Rural Internet: What Are Your Options?


Rural Internet: What Are Your Options?

Most people need access to reliable, high-speed internet, including those with remote properties. 

In late July 2022, the Biden-Harris Administration announced $401 million in spending toward high-speed internet access in rural areas as part of the larger Infrastructure Law. This is in addition to the more than $1 billion spent through the USDA’s ReConnect Program, an initiative with the specific goal of bringing more and better internet connectivity to unserved rural areas and tribal lands. 

Of course, if the increase in spending toward rural connectivity hasn’t reached you yet – or if you’re simply not satisfied with what’s available – then it’s helpful to know more about what your options for rural internet are. Here’s a quick breakdown of rural internet solutions to get you started. 

Types of Internet for Rural Properties

You don’t have to sacrifice high-speed internet for remote living. Federal spending and corporate innovations have all resulted in an increase in internet options for rural residents, with additional developments on the way. 

There are currently four types of internet for rural residents, and you should have access to at least one of them. 

1. Satellite

Satellite is the most popular type of rural internet service and relies on a home satellite dish rather than in-ground cables to keep you connected. 

The biggest benefit of satellite internet is that it can reach remote places, as well as places that haven’t been serviced yet by other service types. There are some drawbacks though, such as slow page loading times and limited data caps. 

Providers for satellite internet include Viastat, HughesNet, and Starlink, the latter of which is the priciest but also provides the highest speeds and data caps.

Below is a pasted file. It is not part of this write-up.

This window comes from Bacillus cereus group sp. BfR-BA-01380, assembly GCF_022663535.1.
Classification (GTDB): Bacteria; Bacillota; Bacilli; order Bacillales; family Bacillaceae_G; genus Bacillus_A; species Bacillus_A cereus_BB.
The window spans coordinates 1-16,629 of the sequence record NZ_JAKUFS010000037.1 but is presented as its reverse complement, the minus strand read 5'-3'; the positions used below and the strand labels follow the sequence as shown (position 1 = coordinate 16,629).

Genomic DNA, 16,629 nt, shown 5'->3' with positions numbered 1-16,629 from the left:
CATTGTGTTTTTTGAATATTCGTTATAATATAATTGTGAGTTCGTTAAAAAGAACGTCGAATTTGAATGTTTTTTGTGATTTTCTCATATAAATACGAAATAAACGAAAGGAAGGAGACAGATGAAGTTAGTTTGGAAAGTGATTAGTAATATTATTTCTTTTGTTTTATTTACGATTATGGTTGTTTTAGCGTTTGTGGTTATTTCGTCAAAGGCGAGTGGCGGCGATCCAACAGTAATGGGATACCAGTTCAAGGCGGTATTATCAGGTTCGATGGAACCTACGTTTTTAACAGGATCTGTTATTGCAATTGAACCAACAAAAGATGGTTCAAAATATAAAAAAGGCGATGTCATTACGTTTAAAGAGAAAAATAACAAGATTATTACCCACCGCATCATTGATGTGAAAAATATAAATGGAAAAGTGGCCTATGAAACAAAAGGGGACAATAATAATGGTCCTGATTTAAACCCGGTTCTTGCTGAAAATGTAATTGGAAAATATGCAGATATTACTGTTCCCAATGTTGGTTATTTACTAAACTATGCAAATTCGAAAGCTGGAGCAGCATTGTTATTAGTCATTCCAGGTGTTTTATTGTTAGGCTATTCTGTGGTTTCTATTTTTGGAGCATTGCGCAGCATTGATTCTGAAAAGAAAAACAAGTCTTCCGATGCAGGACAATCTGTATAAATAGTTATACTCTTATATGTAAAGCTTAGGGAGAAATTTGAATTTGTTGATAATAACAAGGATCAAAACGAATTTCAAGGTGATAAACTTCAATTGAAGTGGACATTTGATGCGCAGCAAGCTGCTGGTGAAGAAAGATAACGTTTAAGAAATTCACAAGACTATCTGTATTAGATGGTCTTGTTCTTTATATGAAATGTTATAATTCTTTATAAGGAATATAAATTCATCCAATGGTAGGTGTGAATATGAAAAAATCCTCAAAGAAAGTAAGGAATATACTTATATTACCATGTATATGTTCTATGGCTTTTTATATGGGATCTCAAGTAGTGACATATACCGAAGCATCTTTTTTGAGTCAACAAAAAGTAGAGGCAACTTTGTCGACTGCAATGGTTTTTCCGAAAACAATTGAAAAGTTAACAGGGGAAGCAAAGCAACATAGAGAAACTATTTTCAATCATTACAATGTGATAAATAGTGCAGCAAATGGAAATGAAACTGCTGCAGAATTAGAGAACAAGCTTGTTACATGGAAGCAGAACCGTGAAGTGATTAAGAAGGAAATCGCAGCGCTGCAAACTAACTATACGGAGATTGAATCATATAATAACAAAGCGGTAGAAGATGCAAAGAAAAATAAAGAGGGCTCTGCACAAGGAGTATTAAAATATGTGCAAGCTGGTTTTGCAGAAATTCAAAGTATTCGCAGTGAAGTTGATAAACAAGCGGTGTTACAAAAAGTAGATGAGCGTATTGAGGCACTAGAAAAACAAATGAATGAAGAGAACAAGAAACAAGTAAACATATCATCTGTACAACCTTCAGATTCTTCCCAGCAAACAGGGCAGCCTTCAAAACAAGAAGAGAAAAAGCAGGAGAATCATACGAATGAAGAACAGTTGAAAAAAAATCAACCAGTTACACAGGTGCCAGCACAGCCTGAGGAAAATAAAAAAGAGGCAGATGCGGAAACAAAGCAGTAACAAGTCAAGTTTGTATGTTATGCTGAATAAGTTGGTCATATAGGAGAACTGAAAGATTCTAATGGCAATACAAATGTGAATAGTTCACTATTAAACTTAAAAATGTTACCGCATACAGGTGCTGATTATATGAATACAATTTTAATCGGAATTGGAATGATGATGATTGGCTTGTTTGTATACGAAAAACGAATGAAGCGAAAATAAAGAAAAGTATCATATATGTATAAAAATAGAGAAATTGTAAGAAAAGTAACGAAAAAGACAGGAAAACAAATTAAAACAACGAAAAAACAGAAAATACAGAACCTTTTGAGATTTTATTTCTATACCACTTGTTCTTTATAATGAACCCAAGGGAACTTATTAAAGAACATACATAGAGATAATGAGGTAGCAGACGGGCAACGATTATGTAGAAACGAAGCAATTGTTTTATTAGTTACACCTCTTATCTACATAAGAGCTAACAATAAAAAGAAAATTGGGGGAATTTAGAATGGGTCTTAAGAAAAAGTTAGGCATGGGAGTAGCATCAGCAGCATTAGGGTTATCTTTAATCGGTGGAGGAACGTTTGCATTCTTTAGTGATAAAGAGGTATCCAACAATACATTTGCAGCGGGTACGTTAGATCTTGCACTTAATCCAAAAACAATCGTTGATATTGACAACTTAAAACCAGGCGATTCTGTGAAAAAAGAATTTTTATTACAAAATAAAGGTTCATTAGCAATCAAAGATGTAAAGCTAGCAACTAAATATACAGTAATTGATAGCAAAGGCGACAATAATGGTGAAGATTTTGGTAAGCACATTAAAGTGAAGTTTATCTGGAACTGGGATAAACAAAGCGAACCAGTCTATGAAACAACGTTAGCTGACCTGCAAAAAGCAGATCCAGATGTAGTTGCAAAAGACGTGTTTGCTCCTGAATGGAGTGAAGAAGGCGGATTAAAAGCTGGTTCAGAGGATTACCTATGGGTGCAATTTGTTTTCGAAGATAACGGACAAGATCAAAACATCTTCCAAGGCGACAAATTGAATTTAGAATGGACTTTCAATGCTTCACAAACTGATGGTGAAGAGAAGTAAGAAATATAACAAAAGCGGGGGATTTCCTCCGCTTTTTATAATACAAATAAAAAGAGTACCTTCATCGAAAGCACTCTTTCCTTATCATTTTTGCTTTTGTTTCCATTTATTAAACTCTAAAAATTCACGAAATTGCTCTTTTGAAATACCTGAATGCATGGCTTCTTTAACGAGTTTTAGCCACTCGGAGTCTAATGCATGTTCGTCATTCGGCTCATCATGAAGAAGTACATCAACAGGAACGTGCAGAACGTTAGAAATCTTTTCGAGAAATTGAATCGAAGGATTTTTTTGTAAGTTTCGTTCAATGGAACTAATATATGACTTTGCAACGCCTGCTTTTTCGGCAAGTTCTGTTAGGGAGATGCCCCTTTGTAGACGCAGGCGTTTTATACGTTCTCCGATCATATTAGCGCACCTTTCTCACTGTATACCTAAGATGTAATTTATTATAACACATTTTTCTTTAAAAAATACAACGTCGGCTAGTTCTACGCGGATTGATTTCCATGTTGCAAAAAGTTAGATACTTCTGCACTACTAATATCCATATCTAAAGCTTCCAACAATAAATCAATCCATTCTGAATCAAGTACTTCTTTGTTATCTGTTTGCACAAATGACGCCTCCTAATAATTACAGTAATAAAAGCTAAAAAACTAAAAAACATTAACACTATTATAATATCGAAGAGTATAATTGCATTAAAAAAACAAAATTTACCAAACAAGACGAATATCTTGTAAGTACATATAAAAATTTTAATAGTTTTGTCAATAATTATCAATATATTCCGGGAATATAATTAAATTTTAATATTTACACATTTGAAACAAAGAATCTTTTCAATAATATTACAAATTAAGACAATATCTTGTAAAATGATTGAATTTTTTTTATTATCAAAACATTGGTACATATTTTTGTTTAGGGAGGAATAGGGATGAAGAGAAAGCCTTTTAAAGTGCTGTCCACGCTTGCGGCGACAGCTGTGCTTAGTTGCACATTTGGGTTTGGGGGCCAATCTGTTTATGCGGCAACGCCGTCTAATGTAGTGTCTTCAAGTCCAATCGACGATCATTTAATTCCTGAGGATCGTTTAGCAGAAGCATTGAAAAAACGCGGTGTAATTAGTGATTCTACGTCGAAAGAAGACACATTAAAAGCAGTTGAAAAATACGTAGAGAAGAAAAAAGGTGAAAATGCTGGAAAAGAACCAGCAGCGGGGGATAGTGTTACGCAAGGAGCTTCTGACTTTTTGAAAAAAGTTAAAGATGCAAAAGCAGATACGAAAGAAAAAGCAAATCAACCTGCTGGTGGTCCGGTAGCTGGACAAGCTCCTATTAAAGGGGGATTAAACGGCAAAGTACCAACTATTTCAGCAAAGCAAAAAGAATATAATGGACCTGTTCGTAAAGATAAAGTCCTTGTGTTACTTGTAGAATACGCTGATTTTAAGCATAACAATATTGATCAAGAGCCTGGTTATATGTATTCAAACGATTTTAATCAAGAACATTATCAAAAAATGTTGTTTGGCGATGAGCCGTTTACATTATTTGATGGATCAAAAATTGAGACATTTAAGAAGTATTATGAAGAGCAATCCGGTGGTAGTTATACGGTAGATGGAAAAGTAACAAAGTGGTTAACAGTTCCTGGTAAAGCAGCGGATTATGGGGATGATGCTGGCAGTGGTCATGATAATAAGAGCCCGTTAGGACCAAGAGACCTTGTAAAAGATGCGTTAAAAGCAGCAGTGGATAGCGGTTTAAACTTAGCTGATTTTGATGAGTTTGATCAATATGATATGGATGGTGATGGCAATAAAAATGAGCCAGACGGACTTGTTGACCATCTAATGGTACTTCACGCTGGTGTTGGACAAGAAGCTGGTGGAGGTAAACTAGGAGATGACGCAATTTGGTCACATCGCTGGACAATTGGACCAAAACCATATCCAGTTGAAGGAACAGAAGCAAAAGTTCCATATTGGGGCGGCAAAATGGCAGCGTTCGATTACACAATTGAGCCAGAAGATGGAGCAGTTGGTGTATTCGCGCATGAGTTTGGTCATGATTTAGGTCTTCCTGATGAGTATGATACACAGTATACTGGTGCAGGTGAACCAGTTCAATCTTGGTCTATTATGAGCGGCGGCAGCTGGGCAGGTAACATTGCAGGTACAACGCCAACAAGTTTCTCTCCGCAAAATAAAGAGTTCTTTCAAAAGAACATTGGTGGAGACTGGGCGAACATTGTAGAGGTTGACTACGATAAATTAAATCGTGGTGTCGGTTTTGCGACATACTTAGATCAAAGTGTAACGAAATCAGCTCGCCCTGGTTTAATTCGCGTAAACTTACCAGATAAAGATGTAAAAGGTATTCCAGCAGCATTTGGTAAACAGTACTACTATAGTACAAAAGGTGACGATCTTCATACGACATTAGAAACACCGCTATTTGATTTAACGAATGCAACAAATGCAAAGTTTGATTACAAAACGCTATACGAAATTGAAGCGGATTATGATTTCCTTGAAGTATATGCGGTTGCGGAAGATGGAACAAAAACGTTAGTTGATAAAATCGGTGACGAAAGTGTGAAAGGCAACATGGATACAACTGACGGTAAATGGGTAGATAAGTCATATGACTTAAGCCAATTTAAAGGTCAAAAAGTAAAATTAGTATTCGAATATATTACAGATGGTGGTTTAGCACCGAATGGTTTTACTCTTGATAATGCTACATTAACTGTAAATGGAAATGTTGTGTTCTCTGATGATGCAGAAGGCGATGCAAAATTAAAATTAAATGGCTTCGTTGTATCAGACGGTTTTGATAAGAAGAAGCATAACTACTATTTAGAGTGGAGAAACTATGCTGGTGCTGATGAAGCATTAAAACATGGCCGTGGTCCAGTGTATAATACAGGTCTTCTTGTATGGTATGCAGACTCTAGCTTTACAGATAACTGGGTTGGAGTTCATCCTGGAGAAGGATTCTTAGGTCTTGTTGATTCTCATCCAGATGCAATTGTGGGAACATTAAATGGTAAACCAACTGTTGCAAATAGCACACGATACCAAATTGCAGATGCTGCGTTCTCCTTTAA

2. DSL 

DSL internet transmits data via telephone lines instead of in-orbit satellites. It tends to run cheaper than other internet services, and, in many cases, meets the requirements to be considered high-speed. 

Providers of DSL internet like CenturyLink and Windstream service large areas of the U.S. And they’re usually able to beat the speeds provided by their satellite competitors. But DSL does have a few disadvantages, including limited plan options and an occasional lack of reliability.

3. Fixed Wireless Internet

Several big-name wireless providers offer fixed wireless internet for rural areas, among them AT&T and Verizon LTE. Service requires an outdoor antenna and indoor router, making it a good workaround if telephone lines don’t reach your property. 

Data caps and speeds tend to be higher with fixed internet versus satellite. However, expect a higher price point for this service, plus possible reliability issues if there’s not a clear line of sight between your antenna and the location where the network is transmitting access from. 

4. 5G Wireless

Rural residents may not be out of luck for taking advantage of 5G advancements. T-Mobile’s 5G wireless plan for example reaches more than 30 million homes, at least a third of which are in rural areas. 

If you go with this option, you’ll get relatively high speeds with no data caps or contracts – a big win considering all your options. And while you do run the risk of occasionally losing 5G connectivity, that usually just means falling back to 4G LTE, rather than losing service entirely.

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